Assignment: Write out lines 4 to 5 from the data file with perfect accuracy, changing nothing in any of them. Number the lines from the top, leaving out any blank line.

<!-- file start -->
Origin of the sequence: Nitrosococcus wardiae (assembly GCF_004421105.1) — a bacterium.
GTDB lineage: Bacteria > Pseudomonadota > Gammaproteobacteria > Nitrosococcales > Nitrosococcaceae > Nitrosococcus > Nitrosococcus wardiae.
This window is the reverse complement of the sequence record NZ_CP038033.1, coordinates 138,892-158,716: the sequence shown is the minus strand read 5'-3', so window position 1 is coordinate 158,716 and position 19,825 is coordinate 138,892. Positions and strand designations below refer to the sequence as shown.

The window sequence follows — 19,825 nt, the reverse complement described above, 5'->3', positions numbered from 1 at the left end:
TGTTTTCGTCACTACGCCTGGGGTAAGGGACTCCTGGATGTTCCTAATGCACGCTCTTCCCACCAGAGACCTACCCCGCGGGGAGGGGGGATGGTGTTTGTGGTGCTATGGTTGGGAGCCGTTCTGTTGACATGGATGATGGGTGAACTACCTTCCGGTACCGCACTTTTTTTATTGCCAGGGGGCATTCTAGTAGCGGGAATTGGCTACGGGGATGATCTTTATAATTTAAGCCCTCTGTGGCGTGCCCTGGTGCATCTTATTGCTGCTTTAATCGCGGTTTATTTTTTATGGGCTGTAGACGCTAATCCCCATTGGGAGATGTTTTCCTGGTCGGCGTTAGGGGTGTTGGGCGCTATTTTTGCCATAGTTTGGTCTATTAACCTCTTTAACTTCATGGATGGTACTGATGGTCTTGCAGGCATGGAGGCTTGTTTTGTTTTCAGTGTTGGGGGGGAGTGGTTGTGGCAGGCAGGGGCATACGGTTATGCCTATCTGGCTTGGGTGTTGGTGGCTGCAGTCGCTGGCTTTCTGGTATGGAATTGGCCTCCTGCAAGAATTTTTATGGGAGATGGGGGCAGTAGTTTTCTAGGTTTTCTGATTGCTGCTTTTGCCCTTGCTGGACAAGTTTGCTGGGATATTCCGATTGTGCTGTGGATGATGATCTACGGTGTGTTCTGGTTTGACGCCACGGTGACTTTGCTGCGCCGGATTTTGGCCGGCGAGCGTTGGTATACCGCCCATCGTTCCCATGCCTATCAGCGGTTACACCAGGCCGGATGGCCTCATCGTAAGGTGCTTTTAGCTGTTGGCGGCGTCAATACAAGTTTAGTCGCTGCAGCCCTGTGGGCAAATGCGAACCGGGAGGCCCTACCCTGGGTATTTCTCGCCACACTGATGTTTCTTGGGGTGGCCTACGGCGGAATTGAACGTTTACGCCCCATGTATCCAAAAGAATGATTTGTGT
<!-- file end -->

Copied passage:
The window sequence follows — 19,825 nt, the reverse complement described above, 5'->3', positions numbered from 1 at the left end:
TGTTTTCGTCACTACGCCTGGGGTAAGGGACTCCTGGATGTTCCTAATGCACGCTCTTCCCACCAGAGACCTACCCCGCGGGGAGGGGGGATGGTGTTTGTGGTGCTATGGTTGGGAGCCGTTCTGTTGACATGGATGATGGGTGAACTACCTTCCGGTACCGCACTTTTTTTATTGCCAGGGGGCATTCTAGTAGCGGGAATTGGCTACGGGGATGATCTTTATAATTTAAGCCCTCTGTGGCGTGCCCTGGTGCATCTTATTGCTGCTTTAATCGCGGTTTATTTTTTATGGGCTGTAGACGCTAATCCCCATTGGGAGATGTTTTCCTGGTCGGCGTTAGGGGTGTTGGGCGCTATTTTTGCCATAGTTTGGTCTATTAACCTCTTTAACTTCATGGATGGTACTGATGGTCTTGCAGGCATGGAGGCTTGTTTTGTTTTCAGTGTTGGGGGGGAGTGGTTGTGGCAGGCAGGGGCATACGGTTATGCCTATCTGGCTTGGGTGTTGGTGGCTGCAGTCGCTGGCTTTCTGGTATGGAATTGGCCTCCTGCAAGAATTTTTATGGGAGATGGGGGCAGTAGTTTTCTAGGTTTTCTGATTGCTGCTTTTGCCCTTGCTGGACAAGTTTGCTGGGATATTCCGATTGTGCTGTGGATGATGATCTACGGTGTGTTCTGGTTTGACGCCACGGTGACTTTGCTGCGCCGGATTTTGGCCGGCGAGCGTTGGTATACCGCCCATCGTTCCCATGCCTATCAGCGGTTACACCAGGCCGGATGGCCTCATCGTAAGGTGCTTTTAGCTGTTGGCGGCGTCAATACAAGTTTAGTCGCTGCAGCCCTGTGGGCAAATGCGAACCGGGAGGCCCTACCCTGGGTATTTCTCGCCACACTGATGTTTCTTGGGGTGGCCTACGGCGGAATTGAACGTTTACGCCCCATGTATCCAAAAGAATGATTTGTGT